Toyota Vows to Stop Donating to Republicans Who Objected to 2020 Election Results

Automobile manufacturer Toyota released a statement declaring that it would no longer donate to the campaigns of any Republican members of Congress who objected to the controversial results of the 2020 election, as reported by USA Today.

Edward Lewis, a spokesman for Toyota Motor Corp, gave a statement via email to The Detroit News claiming that “Toyota is committed to supporting and promoting actions that further our democracy,” without expanding on what exactly is meant by the word “democracy.” He then goes on to say that “our company has long-standing relationships with Members of Congress across the political spectrum, especially those representing our U.S. operations.”

Admitting to the financial concerns behind their decision, Lewis said that “[our] PAC decision to support select Members of Congress who contested the [2020 election] results troubled some stakeholders. We are actively listening to our stakeholders and, at this time, we have decided to stop contributing to those members of Congress who contested the certification of certain states in the 2020 election.”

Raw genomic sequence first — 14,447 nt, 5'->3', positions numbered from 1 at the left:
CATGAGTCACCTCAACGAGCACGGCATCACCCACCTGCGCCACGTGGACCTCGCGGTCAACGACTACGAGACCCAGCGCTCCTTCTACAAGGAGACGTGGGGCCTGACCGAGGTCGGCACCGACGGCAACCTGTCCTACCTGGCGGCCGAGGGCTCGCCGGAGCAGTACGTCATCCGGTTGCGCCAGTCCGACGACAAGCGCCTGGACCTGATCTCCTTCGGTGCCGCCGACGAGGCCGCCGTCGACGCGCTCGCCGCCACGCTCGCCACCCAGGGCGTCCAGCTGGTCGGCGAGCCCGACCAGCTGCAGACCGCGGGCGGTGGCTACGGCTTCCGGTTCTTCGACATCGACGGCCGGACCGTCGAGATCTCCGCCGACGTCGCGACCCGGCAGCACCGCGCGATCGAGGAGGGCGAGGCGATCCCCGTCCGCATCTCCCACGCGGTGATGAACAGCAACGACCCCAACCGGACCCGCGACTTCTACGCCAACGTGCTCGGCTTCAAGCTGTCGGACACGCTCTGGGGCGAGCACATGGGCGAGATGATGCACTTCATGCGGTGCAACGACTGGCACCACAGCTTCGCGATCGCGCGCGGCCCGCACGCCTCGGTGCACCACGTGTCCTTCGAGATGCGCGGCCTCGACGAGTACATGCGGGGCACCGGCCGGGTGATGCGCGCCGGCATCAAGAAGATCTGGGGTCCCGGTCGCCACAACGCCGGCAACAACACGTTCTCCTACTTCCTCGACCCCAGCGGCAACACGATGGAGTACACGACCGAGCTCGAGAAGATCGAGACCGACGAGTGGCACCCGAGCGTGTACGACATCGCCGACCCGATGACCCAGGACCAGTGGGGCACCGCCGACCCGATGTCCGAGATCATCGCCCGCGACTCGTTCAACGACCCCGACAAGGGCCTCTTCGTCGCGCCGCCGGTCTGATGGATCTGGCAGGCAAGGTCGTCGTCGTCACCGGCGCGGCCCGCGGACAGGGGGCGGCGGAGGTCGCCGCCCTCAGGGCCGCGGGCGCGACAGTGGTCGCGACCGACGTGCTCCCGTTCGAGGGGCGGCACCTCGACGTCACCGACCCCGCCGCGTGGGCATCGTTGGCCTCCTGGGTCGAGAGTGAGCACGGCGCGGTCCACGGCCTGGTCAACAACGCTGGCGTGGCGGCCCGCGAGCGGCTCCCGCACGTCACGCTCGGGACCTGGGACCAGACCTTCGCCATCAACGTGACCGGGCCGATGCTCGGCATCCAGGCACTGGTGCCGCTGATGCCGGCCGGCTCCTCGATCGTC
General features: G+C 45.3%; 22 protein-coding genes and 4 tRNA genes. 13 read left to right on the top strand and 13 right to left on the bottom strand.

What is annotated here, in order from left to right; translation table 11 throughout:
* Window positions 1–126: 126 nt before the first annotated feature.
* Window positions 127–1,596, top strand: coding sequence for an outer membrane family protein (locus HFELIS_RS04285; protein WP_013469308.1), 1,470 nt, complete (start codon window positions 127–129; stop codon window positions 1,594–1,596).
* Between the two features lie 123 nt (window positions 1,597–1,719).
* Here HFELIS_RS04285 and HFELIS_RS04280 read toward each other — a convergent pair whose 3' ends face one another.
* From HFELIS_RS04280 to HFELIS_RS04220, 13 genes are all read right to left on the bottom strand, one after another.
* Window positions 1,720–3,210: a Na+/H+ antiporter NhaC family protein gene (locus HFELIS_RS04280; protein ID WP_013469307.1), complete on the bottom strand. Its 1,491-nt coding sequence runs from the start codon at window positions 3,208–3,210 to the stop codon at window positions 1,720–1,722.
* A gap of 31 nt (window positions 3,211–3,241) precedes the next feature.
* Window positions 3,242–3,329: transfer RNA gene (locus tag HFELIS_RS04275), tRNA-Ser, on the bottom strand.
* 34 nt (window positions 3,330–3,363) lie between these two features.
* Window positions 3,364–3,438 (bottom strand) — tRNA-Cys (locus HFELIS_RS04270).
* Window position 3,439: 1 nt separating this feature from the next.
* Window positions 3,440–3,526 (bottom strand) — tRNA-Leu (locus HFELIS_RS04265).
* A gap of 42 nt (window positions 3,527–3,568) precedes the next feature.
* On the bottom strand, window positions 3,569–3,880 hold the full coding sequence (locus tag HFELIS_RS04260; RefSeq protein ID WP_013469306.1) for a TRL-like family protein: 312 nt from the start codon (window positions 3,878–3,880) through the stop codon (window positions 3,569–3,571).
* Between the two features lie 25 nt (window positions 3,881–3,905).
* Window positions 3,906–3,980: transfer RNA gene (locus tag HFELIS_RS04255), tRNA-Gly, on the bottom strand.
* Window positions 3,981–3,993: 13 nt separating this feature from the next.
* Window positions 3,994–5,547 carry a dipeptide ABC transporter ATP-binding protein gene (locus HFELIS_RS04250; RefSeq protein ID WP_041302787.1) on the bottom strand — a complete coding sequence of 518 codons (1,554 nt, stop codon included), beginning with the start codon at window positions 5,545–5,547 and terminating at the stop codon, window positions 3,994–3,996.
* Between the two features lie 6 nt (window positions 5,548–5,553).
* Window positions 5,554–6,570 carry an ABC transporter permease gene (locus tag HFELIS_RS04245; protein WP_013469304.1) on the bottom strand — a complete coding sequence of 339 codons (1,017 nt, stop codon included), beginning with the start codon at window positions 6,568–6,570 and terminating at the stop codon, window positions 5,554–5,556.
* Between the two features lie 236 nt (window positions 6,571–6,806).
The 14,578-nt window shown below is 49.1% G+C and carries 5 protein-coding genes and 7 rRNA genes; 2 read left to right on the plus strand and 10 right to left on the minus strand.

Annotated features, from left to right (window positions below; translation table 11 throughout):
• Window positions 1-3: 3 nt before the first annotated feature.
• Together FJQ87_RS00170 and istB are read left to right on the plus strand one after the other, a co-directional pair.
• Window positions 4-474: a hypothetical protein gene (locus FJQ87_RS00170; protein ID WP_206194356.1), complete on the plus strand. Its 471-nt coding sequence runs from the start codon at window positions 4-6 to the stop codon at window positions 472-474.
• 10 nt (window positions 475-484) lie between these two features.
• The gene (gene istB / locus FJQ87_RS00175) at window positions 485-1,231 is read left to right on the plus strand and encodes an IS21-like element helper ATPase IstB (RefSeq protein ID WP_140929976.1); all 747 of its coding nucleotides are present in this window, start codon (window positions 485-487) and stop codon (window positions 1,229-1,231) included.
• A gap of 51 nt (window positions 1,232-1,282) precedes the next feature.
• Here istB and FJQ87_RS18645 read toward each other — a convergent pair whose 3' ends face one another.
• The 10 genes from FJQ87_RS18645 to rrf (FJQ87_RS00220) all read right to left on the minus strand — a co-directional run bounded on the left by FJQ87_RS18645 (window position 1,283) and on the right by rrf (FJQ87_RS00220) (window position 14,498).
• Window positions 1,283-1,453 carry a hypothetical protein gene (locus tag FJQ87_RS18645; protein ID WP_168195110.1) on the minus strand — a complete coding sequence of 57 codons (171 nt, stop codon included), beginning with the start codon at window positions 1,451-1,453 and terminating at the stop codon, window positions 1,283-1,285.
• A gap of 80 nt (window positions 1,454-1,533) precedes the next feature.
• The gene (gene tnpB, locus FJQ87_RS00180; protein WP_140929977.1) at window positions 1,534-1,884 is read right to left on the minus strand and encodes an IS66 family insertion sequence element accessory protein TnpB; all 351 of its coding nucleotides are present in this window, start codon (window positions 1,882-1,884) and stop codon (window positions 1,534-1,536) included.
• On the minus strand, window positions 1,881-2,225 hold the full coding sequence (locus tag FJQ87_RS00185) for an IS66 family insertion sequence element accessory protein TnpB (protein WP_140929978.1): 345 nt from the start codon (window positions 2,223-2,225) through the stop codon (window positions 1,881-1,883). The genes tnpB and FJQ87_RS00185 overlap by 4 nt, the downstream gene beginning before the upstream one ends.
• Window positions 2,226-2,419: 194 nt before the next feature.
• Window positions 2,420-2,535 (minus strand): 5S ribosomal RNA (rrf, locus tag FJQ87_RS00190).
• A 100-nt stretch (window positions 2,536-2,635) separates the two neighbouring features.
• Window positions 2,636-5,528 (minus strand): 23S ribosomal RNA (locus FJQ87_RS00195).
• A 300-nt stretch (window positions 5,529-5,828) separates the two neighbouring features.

The decision reflects a stark reversal for Toyota, which reaffirmed as recently as April that it would continue donating to certain members of Congress regardless of how they voted in the electoral certification process. Over 140 Republicans in Congress, across both houses, voted against certifying at least some of the electoral college results, pointing to widespread and credible accusations of voter fraud in the key swing states, which may have been enough to swing the election away from President Donald Trump and in favor of Democrat Joe Biden.

As a result, Toyota came under fire by several radical groups, including the Citizens for Responsibility and Ethics in Washington (CREW), and the far-left Lincoln Project. CREW issued a statement saying that certain companies “have had to choose whether to do their part to uphold our democracy by turning off the flow of corporate donations to these members…or to continue to support them in order to seek political influence.”

In one ad released by the Lincoln Project against Toyota, the group – which has been struggling with numerous scandals, including the revelation that one of its founding members, John Weaver, was secretly a serial sexual predator – claimed without evidence that “Toyota vehicles feature…more White nationalism than you might’ve expected.” After Toyota backed down, the Lincoln Project said on Twitter that it hoped “the rest of Corporate America will follow their lead.”

About Eric Lendrum

Eric Lendrum graduated from the University of California, Santa Barbara, where he was the Secretary of the College Republicans and the founding chairman of the school’s Young Americans for Freedom chapter. He has interned for Young America’s Foundation, the Heritage Foundation, and the White House, and has worked for numerous campaigns including the 2018 re-election of Congressman Devin Nunes (CA-22). He is currently a co-host of The Right Take podcast.

Photo: Toyota dealership business logo on building wall, Lewiston, Idaho. (Photo by: Don and Melinda Crawford/UCG/Universal Images Group via Getty Images)

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